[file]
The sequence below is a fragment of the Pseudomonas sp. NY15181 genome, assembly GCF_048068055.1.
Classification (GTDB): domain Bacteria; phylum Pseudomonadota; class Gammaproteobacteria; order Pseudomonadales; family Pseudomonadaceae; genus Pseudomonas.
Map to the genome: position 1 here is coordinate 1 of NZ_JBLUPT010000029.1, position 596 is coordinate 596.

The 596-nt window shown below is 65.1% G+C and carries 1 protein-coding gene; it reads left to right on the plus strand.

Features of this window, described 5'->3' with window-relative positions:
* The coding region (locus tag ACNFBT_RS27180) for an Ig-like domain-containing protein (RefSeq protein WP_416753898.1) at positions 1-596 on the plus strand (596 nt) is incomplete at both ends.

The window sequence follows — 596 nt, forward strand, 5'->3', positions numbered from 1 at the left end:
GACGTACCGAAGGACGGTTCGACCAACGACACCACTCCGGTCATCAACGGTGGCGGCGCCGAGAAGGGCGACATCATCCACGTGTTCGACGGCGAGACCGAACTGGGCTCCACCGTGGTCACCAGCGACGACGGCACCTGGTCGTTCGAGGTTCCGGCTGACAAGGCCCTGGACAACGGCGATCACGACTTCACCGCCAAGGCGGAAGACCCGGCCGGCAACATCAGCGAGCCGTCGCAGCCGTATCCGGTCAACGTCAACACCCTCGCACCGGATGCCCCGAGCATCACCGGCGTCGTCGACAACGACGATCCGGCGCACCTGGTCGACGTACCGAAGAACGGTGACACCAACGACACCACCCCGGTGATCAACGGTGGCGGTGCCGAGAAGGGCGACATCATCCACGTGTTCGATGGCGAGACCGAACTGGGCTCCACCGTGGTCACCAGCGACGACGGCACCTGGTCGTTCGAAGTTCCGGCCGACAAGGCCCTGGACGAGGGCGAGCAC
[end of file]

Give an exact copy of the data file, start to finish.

The sequence below is a fragment of the Pseudomonas sp. NY15181 genome, assembly GCF_048068055.1.
Classification (GTDB): domain Bacteria; phylum Pseudomonadota; class Gammaproteobacteria; order Pseudomonadales; family Pseudomonadaceae; genus Pseudomonas.
Map to the genome: position 1 here is coordinate 1 of NZ_JBLUPT010000029.1, position 596 is coordinate 596.

The 596-nt window shown below is 65.1% G+C and carries 1 protein-coding gene; it reads left to right on the plus strand.

Features of this window, described 5'->3' with window-relative positions:
* The coding region (locus tag ACNFBT_RS27180) for an Ig-like domain-containing protein (RefSeq protein WP_416753898.1) at positions 1-596 on the plus strand (596 nt) is incomplete at both ends.

The window sequence follows — 596 nt, forward strand, 5'->3', positions numbered from 1 at the left end:
GACGTACCGAAGGACGGTTCGACCAACGACACCACTCCGGTCATCAACGGTGGCGGCGCCGAGAAGGGCGACATCATCCACGTGTTCGACGGCGAGACCGAACTGGGCTCCACCGTGGTCACCAGCGACGACGGCACCTGGTCGTTCGAGGTTCCGGCTGACAAGGCCCTGGACAACGGCGATCACGACTTCACCGCCAAGGCGGAAGACCCGGCCGGCAACATCAGCGAGCCGTCGCAGCCGTATCCGGTCAACGTCAACACCCTCGCACCGGATGCCCCGAGCATCACCGGCGTCGTCGACAACGACGATCCGGCGCACCTGGTCGACGTACCGAAGAACGGTGACACCAACGACACCACCCCGGTGATCAACGGTGGCGGTGCCGAGAAGGGCGACATCATCCACGTGTTCGATGGCGAGACCGAACTGGGCTCCACCGTGGTCACCAGCGACGACGGCACCTGGTCGTTCGAAGTTCCGGCCGACAAGGCCCTGGACGAGGGCGAGCAC